1995 DAA Recipient
Américo Paredes, Ph.D.
Professor Emeritus, The University of Texas at Austin
"If I didn’t have those two years in junior college… I wouldn’t have had the guts to come back after the war at age 35 and start as an undergraduate at The University of Texas at Austin…I did very well and I got what I wanted out of life—an education."
Dr. Americo Paredes served as a role model, outspoken advocate for social justice and an inspiration for Hispanics of every generation.
Paredes was an internationally acclaimed scholar, folklorist and songwriter and is credited with creating the academic area of "Border Studies" at The University of Texas at Austin.
Born in Brownsville on September 3, 1915, Paredes began his education on the border, where a mixture of beauty and tradition came together to inspire a distinguished life of scholarship and art.
He credits his academic success to a former dean at the old Brownsville Junior College (later renamed Texas Southmost College) who helped him obtain the financial assistance necessary to launch his college career. Paredes eventually found work as a writer at The Brownsville Herald earning less than $12 a week. Still, he knew his future lay elsewhere and he knew he would need more education to find it.
Once he had obtained his undergraduate degree, Paredes was unstoppable. In 1951, Paredes earned a bachelor's degree from the University of Texas at Austin, graduating summa cum laude. By 1956, he had earned his masters and his doctorate degrees from UT Austin, and was one of relatively few Hispanics in Texas to obtain a college degree in the 1950s.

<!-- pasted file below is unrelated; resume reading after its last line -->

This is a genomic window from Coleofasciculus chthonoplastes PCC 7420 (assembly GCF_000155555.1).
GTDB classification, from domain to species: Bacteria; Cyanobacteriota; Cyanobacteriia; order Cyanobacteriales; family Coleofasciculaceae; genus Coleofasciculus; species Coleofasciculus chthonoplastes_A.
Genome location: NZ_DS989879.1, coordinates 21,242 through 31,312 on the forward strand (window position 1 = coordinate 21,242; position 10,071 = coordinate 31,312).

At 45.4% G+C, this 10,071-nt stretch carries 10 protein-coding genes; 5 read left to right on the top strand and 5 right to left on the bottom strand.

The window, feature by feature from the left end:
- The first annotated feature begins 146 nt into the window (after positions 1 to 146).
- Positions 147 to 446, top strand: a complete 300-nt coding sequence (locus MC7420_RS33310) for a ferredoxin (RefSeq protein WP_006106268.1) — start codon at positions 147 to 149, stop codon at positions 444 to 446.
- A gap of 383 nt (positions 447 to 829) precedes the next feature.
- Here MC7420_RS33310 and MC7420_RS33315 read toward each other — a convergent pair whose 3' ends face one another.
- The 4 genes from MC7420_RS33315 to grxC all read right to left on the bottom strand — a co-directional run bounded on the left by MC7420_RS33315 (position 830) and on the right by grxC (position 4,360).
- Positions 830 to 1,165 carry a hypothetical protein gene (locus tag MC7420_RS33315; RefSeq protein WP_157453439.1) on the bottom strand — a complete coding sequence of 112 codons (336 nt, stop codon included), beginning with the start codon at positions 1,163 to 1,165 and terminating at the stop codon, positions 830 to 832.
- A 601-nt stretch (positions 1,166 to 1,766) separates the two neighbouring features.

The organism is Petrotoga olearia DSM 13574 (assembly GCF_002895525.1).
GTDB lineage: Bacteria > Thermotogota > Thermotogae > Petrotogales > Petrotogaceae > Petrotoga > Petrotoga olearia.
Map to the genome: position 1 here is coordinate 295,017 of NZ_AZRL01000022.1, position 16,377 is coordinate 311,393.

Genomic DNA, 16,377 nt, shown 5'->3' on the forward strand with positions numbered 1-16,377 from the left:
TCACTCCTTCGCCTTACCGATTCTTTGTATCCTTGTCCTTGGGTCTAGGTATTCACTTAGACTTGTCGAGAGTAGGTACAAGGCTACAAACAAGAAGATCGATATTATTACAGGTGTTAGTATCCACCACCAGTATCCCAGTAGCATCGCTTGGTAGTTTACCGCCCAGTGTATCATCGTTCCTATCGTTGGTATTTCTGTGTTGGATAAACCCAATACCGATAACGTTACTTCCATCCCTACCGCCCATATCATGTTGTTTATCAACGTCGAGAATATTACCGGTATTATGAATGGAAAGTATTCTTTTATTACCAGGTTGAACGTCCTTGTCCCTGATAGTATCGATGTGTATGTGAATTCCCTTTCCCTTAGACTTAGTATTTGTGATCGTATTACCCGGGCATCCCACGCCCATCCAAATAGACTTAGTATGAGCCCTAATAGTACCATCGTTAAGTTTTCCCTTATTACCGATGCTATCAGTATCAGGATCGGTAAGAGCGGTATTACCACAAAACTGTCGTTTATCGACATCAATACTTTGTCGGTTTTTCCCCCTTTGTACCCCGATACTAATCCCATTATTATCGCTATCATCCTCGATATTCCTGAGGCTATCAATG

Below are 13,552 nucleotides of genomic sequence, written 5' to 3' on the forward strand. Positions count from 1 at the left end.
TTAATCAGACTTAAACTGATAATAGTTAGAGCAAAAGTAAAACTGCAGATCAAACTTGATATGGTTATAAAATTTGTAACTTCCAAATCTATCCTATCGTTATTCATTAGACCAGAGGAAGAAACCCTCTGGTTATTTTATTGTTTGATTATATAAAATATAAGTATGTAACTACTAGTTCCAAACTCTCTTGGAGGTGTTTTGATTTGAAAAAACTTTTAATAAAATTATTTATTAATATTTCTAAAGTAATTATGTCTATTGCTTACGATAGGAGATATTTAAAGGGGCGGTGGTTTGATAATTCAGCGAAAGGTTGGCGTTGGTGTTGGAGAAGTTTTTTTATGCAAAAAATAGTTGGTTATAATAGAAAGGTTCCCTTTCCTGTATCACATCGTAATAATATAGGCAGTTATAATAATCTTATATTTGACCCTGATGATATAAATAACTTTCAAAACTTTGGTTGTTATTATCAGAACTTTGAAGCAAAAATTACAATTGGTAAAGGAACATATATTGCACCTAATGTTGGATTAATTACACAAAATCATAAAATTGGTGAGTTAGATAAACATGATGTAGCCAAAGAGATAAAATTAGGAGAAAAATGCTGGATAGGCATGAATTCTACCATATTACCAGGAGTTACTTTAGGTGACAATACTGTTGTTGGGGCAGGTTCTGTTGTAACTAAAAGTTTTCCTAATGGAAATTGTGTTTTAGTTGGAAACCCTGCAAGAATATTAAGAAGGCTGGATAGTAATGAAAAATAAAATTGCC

In 1994, Texas Southmost College honored Paredes with its highest award when he was named a Distinguished Alumnus. Four years later, he returned to the campus to be welcomed back as a hometown hero. With mariachis and dancers, heartfelt words, and rousing canciones, UTB/TSC celebrated Dr. Americo Paredes Day.
That day there were many students in the crowd and he told them to take advantage of the opportunities before them and urged them to continue the struggle in which he had been engaged all his life.
In 2003, the local legend, was honored with a the dedication of the Dr. Americo Paredes Elementary School, with the Brownsville school district.
Considered one of the most important and influential American folklorists in the field of Mexican American and borderland folklore, Paredes' writings span more than four decades and continue to inspire a generation of scholars.
Although he lived in Austin for almost 50 years, Paredes still had close ties to Brownsville and considered Brownsville his home.
He was still writing, singing, and passing on his treasure of border folklore at the time of his death in May of 1999 at the age of 83